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Posted on: May 7, 2020

Frequently Asked Questions about Mosquitoes

Mosquito Image

When does the City begin spraying for mosquitoes?                                                                    

Spraying typically begins in the first week of May depending on trap population. The City of Plainview’s Vector Control staff track seven mosquito traps throughout the city, observing the adult female population and once the trap counts hit a certain number, ground spraying begins.

What are mosquito traps?                                                                                         

The City of Plainview’s Vector Control staff use seven New Jersey Mosquito Light Traps throughout the City. The trap is a metal cylinder with a rain shroud which prevents water from entering the collection jar. Under the shroud, a light bulb attracts mosquitoes and the small fan pulls them into the collection jar. Vector Control staff will begin spraying mosquitoes once the collection counts for adult female mosquitoes are between 15 - 25 each day.

 Why wait until May?                                                                                   

Wind speeds and temperature are more predictable in May. For the biggest spraying impact, wind speeds must be below 15 mph and the temperature must be above 60 degrees. Humidity also plays a part in the effectiveness of spraying – the spray doesn’t travel as far when humidity is too high.

 Does the City spray for mosquitoes every night? Where do they spray?            

The City sprays for mosquitoes when the trap counts hit a certain number. During peak times, it can be daily or twice a day. Vector Control staff use two trucks to spray and start in different locations to cover the entire city each time. Mosquitoes are most active at dawn and dusk – the City spray trucks will spray during those times for the biggest impact.

 It looks like the spray truck is driving too fast. Can they slow down?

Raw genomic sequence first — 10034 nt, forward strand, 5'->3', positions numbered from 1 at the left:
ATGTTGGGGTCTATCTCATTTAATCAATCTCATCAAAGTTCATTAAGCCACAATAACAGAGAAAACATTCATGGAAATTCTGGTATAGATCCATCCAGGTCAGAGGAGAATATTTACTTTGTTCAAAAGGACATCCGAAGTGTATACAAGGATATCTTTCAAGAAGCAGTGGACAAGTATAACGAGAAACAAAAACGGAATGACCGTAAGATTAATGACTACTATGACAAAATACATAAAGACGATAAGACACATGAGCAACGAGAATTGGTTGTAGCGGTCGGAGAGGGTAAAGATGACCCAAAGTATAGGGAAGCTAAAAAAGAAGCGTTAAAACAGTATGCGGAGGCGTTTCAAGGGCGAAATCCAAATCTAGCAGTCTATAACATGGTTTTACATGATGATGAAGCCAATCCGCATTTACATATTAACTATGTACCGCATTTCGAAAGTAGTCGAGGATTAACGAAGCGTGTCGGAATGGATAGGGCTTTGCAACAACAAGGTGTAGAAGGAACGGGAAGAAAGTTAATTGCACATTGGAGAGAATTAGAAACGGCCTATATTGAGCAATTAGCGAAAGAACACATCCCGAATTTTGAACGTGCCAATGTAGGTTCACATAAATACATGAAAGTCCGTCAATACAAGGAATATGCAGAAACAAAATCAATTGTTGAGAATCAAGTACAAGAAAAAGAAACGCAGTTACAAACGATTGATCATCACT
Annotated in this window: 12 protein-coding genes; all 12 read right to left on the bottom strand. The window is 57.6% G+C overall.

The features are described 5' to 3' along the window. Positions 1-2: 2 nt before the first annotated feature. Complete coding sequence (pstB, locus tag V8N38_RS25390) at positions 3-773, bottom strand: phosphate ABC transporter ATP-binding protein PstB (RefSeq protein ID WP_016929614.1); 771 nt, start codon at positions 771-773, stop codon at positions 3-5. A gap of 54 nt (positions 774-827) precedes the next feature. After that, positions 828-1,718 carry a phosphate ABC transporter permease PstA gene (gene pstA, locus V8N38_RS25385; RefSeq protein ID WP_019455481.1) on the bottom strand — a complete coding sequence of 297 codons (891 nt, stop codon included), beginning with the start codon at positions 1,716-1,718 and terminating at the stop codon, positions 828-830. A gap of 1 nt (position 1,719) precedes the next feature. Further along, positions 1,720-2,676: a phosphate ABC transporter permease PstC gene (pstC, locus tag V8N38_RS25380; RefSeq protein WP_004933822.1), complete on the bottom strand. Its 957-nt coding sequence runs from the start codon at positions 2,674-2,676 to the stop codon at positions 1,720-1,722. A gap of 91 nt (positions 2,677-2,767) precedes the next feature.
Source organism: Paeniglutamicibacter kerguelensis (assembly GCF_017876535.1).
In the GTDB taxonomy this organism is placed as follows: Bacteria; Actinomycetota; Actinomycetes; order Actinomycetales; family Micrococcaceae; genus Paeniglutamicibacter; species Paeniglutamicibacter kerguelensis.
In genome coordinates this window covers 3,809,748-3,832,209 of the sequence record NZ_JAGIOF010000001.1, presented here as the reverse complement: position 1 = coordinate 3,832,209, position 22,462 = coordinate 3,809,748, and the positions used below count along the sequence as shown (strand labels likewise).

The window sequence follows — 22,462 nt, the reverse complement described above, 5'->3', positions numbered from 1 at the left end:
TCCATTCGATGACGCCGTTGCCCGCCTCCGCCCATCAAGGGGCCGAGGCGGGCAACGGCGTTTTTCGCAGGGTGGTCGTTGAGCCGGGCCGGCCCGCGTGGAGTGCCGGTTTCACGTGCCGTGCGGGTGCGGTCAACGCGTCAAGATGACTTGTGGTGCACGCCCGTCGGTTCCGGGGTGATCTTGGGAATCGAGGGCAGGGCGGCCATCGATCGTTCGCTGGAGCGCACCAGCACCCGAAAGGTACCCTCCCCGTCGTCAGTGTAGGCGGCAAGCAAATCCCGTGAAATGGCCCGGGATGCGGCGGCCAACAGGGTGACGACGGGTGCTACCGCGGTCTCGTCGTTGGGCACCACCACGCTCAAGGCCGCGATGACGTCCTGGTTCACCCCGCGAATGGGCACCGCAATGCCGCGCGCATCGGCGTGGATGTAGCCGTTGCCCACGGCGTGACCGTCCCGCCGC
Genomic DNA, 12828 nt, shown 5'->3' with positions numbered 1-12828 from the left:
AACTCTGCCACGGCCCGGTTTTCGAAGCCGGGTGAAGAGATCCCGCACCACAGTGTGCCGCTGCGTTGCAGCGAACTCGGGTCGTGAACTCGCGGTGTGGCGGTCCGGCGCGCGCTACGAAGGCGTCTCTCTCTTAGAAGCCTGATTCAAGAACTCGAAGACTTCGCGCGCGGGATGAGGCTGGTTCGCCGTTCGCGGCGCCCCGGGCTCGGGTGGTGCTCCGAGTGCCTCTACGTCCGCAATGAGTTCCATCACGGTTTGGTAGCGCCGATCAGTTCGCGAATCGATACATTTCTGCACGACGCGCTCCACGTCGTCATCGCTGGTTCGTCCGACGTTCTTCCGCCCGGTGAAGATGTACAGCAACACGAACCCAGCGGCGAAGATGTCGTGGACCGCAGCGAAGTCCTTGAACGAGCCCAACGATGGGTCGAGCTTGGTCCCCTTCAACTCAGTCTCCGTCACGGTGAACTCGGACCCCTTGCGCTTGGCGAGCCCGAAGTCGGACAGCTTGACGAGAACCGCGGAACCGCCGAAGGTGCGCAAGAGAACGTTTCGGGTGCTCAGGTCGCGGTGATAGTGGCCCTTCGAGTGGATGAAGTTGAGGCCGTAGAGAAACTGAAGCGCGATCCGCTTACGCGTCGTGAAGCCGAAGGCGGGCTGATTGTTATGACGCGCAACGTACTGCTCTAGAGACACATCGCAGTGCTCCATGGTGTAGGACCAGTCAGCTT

The smart flow setting will only activate when the driver’s speed is between 5 – 21 mph. If the driver’s speed is not within those limits, the spray will automatically shut off. Driving slower will not increase the amount of mosquito spray released into the air.

 Why do you only track the female population?                                                                        

 The male mosquito only feeds on flower nectar and is not a danger to humans. Female mosquitoes are tracked because they bite in order to produce eggs. 

 Is the spray harmful to me and my family?                                                                  

No, but if you have asthma or allergies, consider taking these basic precautions:

  • Remain indoors for at least an hour after spraying has concluded in your area.
  • Close all windows, turn off window unit air conditioners or turn the setting to recirculate indoor air only.
  • Avoid eye or skin contact with the spray if you are outside and wash any exposed skin with soap and water.
  • Do not let children play near or behind the spray truck.

 

Where do mosquitoes like to hang out?                                                                       

Mosquitoes love water. Adult mosquitoes lay eggs in stagnant or slow-moving water, on moist soil or in areas likely to collect water. Mosquitoes can lay their eggs in standing water or where they hatch in just a few days. Some eggs may remain unhatched for weeks or even months until they are covered with water. Adult flying mosquitoes often rest in tall grass and shrubbery.

 

How can I keep mosquitoes away from my house? 

  • Keep your grass, weeds and bushes trimmed.
  • Clear your property of items that can hold water - twice a week dump anything that holds water.
  • Keep ornamental ponds and pools well maintained and aerated to keep water moving - even if it is not in use.

 

What are mosquito-borne illnesses?                                                            

Mosquito- borne illnesses are spread through the bite of an infected mosquito. West Nile Virus is the most common virus spread by mosquitoes in the United States. Symptoms include, headache, body aches joint pain, vomiting or diarrhea and skin rash. Contact your local health provider if you experience any of these symptoms. Other, less common mosquito-borne illnesses in the United States include La Crosse Encephalitis or St. Louis Encephalitis. Malaria is rare in the United States and most of these cases are found in travelers who have visited tropical climates.

 For more information, visit www.plainviewtx.org or call 296.1100.

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